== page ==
Monday, November 19, 2012

Pros vs Hobbyists mentality



Following the coverage of S'pore's 2012 GBWC and discussions with fellow modelers, I noticed that there has been a lot of buzz regarding the mega builds and how everyone is going BIG this year. It's all been fun to read, but there is one debate that I have came across, that I feel I have to address - Mainly, some people saying that mega builds are by the "pros" who have the money to buy multiple kits and just bash every part they have together to make some humongous monster. And that supposedly kills the competition for hobbyists in the process. I would like to add my two cents worth on it:- 

  • Firstly, there is no such thing as a distinction between "pros" and "hobbyists", especially in Singapore. All pros are hobbyists. But maybe not all hobbyists are pros. How do you become a pro then? Stick to the hobby and improve. When you reach a particular level some day, it doesn't matter if you churn out a humongous piece of work or a tiny little 144 scale kit. People WILL see you are a pro.
  • Granted, to build a "monster" kit, you do need to invest some money. But here's the thing - if I gave a beginner the same amount of money a so-called "pro" used to build his mega kit, is that person able to come up with something of the same calibre or better? You should know better. So a lot of money might mean a mega build, but does not necessarily mean it's a good one.
  • Which brings me to the last point - Some people have been seeing pictures of the mega builds and dismissing them as "messy", "fail", "can't see anything" etc etc. This might be true for some big builds, but not all. I think the tendency to simply dismiss a build just cos it's big might be due to the bias-ness mentioned in the above two points - the accusation that these modellers are simply richer guys who whack everything into a monster kit.
At the end of the day, it's simple - your quality and creativity never lies. It's not about money or size of build. Just down to skill level. 

While I can go on and on about this for the rest of the night, I believe it is more productive to continue working on my next project and start leveling up. 

I suggest you do so too. 


6 comments :

Yes could not agreeore with you toymaker :) U expressed it in a very accurate sense. Hope this message could pass down to others and realise all these u have said bro.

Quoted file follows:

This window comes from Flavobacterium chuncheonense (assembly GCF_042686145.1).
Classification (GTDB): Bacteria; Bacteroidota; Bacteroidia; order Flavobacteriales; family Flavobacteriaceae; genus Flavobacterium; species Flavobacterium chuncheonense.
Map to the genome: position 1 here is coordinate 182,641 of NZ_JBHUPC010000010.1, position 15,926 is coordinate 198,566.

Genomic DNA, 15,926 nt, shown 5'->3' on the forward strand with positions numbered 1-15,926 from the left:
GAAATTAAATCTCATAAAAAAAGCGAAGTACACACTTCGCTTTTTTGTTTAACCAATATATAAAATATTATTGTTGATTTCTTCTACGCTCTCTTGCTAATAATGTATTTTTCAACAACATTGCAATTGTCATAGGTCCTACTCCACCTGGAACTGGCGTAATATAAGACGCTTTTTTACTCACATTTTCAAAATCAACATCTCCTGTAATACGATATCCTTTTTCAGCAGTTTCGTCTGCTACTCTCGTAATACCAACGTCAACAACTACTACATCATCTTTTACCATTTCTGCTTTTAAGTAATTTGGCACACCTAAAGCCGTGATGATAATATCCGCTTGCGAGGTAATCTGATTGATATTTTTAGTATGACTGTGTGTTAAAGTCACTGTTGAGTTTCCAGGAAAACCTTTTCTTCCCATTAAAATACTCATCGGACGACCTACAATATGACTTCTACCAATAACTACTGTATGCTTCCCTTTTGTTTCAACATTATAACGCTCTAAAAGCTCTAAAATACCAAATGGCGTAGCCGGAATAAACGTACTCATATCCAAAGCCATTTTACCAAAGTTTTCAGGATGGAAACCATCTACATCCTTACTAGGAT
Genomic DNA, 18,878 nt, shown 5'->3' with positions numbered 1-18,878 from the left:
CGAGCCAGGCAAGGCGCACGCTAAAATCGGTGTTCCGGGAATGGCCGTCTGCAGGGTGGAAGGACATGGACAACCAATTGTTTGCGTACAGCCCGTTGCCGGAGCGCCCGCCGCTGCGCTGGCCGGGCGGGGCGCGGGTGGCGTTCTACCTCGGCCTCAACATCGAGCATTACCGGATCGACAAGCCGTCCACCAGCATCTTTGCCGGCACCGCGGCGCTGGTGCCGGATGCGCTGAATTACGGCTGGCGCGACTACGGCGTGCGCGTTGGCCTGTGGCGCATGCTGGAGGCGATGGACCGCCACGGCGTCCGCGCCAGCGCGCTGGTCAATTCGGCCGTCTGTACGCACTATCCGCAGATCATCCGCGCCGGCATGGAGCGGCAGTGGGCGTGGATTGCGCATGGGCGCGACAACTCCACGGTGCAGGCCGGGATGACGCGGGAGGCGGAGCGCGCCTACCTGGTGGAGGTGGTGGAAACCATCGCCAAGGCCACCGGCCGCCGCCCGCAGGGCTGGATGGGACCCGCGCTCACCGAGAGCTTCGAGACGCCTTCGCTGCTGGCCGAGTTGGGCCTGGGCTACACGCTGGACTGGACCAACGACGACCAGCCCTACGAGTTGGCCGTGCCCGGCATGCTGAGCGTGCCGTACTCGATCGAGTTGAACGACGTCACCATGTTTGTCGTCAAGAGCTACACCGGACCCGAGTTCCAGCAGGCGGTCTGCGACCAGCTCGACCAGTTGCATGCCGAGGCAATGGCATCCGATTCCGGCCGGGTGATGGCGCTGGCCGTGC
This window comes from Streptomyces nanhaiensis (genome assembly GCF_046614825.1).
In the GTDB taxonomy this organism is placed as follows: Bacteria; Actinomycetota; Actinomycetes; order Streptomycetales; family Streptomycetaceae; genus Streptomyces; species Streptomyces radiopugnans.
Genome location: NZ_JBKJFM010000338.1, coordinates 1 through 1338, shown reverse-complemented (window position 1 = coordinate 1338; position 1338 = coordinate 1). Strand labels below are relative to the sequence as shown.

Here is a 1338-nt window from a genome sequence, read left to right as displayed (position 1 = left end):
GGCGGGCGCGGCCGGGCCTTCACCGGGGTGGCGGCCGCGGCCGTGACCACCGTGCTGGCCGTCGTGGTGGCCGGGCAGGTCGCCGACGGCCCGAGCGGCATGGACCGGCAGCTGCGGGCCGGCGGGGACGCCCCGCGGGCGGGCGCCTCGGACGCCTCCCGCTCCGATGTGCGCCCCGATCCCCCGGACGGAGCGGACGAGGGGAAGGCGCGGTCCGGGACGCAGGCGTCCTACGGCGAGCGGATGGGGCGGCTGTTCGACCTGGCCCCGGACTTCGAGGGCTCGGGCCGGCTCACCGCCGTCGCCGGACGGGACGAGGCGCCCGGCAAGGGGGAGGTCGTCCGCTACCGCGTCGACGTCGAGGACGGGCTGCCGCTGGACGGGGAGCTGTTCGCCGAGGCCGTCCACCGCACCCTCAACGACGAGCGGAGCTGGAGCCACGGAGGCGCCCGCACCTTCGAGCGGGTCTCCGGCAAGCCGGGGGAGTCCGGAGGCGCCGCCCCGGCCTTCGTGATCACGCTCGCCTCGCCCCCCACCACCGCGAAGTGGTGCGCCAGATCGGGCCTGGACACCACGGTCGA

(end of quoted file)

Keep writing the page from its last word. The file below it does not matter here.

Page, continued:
You are a modelling philosopher Toymaker! Very insightful stuff. And I agree the monsters kits don't make the pros. The pros make the monsters.

I think they are some people who wanted a level playing ground and in any competition, there sure people who like to pull people down so they can look better. Nevertheless, in contest, not the best looking will win too as the decision is still on the judges who may have personal favourites. So in contest there is never fairness. :)

So you saw them comments too regarding about "Messy" build and being "ugly" eh?

I wanted to slash the guy with verbal about, but then I thought, it's gonna be a worthless argument again and again.

I don't see this guy doing any great build either, so yeah, I let it slide for the time being.

Nah, just forget it. Everyone is entitled to their own opinions. Jump into the fray, it gets ugly and this will be never-ending. My advice, Let it be.

I wouldn't use the word "messy" generally speaking. A battle scene is supposed to be messy.

To busy, perhaps?

And yes, like I mentioned somewhere, it boils down to preference in most cases. Whereas we may not get the "concept" as to why the modeler built what, he alone knows what he built.

Personally, I still consider myself very much just a hobbyist. I am still learning, and will continue to learn, more from my mistakes than anything else. As far as my current project is concerned though, less is more. I made less fuss over how complicated i tend to make things, and in the process learned how to simplify things.

Related Posts Plugin for WordPress, Blogger...

READERS